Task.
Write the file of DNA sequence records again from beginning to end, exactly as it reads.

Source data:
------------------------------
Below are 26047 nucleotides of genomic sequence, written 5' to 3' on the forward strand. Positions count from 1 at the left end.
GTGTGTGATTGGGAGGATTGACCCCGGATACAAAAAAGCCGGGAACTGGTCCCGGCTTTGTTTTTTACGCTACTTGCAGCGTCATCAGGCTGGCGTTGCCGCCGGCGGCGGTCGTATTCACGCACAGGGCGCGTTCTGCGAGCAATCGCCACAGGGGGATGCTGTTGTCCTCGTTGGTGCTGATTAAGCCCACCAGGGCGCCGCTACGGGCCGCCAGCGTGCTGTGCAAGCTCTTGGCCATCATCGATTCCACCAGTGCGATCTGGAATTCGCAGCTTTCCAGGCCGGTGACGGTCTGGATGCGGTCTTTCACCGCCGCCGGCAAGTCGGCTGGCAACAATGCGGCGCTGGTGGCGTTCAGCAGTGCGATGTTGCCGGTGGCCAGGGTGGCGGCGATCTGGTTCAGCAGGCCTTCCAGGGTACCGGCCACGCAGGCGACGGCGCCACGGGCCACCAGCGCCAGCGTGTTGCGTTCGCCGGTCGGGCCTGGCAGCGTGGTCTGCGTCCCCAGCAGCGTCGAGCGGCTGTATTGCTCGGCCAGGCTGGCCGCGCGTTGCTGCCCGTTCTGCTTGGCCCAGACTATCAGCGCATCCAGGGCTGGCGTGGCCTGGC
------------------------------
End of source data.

Below are 26047 nucleotides of genomic sequence, written 5' to 3' on the forward strand. Positions count from 1 at the left end.
GTGTGTGATTGGGAGGATTGACCCCGGATACAAAAAAGCCGGGAACTGGTCCCGGCTTTGTTTTTTACGCTACTTGCAGCGTCATCAGGCTGGCGTTGCCGCCGGCGGCGGTCGTATTCACGCACAGGGCGCGTTCTGCGAGCAATCGCCACAGGGGGATGCTGTTGTCCTCGTTGGTGCTGATTAAGCCCACCAGGGCGCCGCTACGGGCCGCCAGCGTGCTGTGCAAGCTCTTGGCCATCATCGATTCCACCAGTGCGATCTGGAATTCGCAGCTTTCCAGGCCGGTGACGGTCTGGATGCGGTCTTTCACCGCCGCCGGCAAGTCGGCTGGCAACAATGCGGCGCTGGTGGCGTTCAGCAGTGCGATGTTGCCGGTGGCCAGGGTGGCGGCGATCTGGTTCAGCAGGCCTTCCAGGGTACCGGCCACGCAGGCGACGGCGCCACGGGCCACCAGCGCCAGCGTGTTGCGTTCGCCGGTCGGGCCTGGCAGCGTGGTCTGCGTCCCCAGCAGCGTCGAGCGGCTGTATTGCTCGGCCAGGCTGGCCGCGCGTTGCTGCCCGTTCTGCTTGGCCCAGACTATCAGCGCATCCAGGGCTGGCGTGGCCTGGC